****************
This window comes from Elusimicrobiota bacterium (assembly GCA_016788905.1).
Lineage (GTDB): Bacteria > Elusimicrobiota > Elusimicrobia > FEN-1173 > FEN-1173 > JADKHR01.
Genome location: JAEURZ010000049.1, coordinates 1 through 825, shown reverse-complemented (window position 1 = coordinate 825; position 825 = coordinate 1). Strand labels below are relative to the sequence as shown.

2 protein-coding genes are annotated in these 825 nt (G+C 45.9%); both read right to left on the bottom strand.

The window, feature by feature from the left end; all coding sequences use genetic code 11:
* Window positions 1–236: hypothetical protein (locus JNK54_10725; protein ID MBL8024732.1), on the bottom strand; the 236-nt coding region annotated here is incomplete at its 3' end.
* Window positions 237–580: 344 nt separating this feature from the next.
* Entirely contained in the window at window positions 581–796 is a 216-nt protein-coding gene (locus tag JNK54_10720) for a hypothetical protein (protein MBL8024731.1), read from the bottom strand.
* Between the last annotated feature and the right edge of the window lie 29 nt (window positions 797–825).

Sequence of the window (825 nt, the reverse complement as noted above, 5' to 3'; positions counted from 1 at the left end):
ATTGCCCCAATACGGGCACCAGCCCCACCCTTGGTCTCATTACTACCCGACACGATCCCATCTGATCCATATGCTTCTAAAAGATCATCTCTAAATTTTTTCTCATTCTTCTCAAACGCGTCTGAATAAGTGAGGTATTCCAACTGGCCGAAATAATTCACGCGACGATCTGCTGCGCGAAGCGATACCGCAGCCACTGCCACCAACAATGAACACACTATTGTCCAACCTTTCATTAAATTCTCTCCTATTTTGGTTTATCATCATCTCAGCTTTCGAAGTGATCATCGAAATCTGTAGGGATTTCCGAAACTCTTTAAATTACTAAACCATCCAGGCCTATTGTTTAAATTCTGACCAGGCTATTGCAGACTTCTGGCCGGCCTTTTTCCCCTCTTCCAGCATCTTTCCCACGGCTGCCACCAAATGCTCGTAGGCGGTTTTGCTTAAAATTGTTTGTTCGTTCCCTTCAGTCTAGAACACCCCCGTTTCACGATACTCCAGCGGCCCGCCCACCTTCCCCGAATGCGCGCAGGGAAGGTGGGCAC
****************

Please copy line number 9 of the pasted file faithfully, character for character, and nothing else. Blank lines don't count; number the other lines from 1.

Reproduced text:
* Between the last annotated feature and the right edge of the window lie 29 nt (window positions 797–825).